SUMMERHOUSE TIME (series) by Ellen Spinelli
Spinelli's verse novel and its sequel, The Dancing Pancake, is classic summer fare. 11 year old Sophie and her family head out to their beach house. Sophie looks forward to swapping secrets with her favorite cousin, trips to the donut shop and hanging out at the beach. Things aren't quite as she expects, but the summer turns out well in the end. An easy, breezy summer read. Ages 7 and up.
ALL OF ME by Chris Baron
Written in verse, All of Me is the story of Ari, a Jewish boy is struggling with his body image. He is also preparing for his bar mitzvah and dealing with his parents' difficult relationship. Baron's book digs deep into Ari's frustrations, fears and negative self-image as he must come to terms with how he sees himself and his place in the world. Incredibly moving. Ages 9 and up.
Also recommended: Baron's The Magical Imperfect
REZ DOGS by Joseph Bruchac
Malian, who lives in Boston, is staying with her grandparents on the Wabanaki reservation when the COVID lockdown begins. The pace of life changes, and Malian makes the adjustment to help keep everyone safe. A dog shows up at the house and Malian is determined to take care of him, too. Bruchac blends traditional Wabanaki stories into this very modern tale of 21st century. Ages 8 and up.
MORE: Middle grade novels by Native American authors
THE CROSSOVER by Kwame Alexander
Alexander's wonderful tale about twin brothers is touching, relatable and extraordinarily engaging. Josh narrates his story of coming to terms with his brother's new girlfriend, sibling rivalry, the pressure and joy of playing ball and his relationship with his father. This book does have a sad ending and I recommend it for kids ages 10 and up.
OTHER WORDS FOR HOME by Jasmine Warga
This free-verse novel begins in Syria around the start of the Arab Spring. Jude and her pregnant mother decide to emigrate to live with her uncle in America. Her older brother, caught up in the protests against the government, stays behind with their father. In America, Jude meets new friends and discovers an interest in theater. With unflinching honesty and a keen perception, Jude describes the transition from Syria to her experiences adjusting to living in America. A splendid book. Ages 9 and up.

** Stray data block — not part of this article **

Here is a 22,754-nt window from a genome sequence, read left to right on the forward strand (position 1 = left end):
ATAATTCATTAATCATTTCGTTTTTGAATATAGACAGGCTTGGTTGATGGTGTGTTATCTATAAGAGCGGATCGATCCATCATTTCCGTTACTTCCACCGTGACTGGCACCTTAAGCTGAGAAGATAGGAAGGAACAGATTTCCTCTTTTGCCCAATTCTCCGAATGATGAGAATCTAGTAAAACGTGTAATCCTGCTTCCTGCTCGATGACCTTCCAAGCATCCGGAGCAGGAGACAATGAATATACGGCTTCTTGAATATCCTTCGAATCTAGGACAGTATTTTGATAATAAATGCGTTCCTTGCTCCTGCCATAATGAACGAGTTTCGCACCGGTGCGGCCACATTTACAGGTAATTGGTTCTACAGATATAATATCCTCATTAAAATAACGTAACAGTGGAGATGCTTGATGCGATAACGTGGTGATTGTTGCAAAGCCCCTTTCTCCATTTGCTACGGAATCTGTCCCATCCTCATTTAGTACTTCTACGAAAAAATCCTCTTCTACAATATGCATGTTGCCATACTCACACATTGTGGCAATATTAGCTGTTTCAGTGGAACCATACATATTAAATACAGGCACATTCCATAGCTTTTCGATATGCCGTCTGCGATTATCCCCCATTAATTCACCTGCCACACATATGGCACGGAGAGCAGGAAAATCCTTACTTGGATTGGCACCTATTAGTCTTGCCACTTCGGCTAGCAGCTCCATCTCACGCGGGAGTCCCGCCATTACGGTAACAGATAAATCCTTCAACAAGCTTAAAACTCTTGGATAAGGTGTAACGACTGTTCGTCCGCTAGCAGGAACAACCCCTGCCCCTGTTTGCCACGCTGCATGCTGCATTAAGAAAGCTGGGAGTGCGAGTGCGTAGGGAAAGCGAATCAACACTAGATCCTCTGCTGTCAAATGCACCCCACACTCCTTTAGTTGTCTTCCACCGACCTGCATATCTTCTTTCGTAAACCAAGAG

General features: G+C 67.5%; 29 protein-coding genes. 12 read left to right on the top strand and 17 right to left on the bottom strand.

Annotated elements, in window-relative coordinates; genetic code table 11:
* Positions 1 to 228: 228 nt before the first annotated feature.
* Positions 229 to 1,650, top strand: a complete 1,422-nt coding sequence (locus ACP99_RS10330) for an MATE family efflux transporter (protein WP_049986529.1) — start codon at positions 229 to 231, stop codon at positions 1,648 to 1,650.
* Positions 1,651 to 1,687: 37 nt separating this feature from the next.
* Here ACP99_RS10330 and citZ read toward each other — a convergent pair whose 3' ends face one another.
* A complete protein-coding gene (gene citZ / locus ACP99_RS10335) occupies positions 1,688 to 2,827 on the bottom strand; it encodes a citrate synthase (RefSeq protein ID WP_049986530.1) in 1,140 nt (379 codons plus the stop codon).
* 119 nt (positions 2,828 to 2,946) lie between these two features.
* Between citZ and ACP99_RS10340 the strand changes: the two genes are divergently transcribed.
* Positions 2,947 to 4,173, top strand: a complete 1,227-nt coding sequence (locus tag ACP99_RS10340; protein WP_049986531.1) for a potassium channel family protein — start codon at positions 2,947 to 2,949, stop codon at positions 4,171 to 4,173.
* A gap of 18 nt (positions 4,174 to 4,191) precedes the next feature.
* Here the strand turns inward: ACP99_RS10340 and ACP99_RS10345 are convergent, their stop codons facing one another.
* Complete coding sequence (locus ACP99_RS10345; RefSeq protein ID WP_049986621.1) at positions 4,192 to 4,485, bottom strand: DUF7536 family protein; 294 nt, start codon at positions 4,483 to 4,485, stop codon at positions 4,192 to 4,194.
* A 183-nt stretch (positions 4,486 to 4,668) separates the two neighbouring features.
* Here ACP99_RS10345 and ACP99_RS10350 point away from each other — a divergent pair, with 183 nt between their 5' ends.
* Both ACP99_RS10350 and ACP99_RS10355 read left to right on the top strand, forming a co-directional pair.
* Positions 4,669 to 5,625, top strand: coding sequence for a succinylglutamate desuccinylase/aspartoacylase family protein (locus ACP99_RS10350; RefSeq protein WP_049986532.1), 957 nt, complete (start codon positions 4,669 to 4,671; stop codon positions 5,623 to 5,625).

GARVEY'S CHOICE by Nikki Grimes
Readers of this blog know that I am a long-time fan of Nikki Grimes' poetry. She wrote Garvey's Choice in tanka verse. Garvey, a young Black boy, is working on finding out who he wants to be. He has a family who loves him, but his father's vision for him is different than what Garvey wants for himself. Garvey feels free when singing in the the school chorus and when he shares his secrets with his best friend, Joe. Wonderful. Ages 8 and up.
Also read: Words with Wings
FORGET ME NOT by Ellie Terry
Calliope June and her mother move around a lot. They have just moved again and Calli (as she likes to be called) hopes that for once they can stay long enough to have a normal life. Calli narrates her story of living with Tourette syndrome; she tries to hide her tics by wearing loud, vintage clothing and she must deal with the teasing comments from classmates. Calli's voice is written in verse, and her neighbor and new friend's point of view is written in first person prose. The alternating voices make for a great reading experience and although Calli's TS experience may be less common, the themes of friendship, family and fitting in are universal to every young reader. Ages 9 and up.
MORE: Middle grade books with protagonists who have medical challenges
STARFISH by Lisa Flipps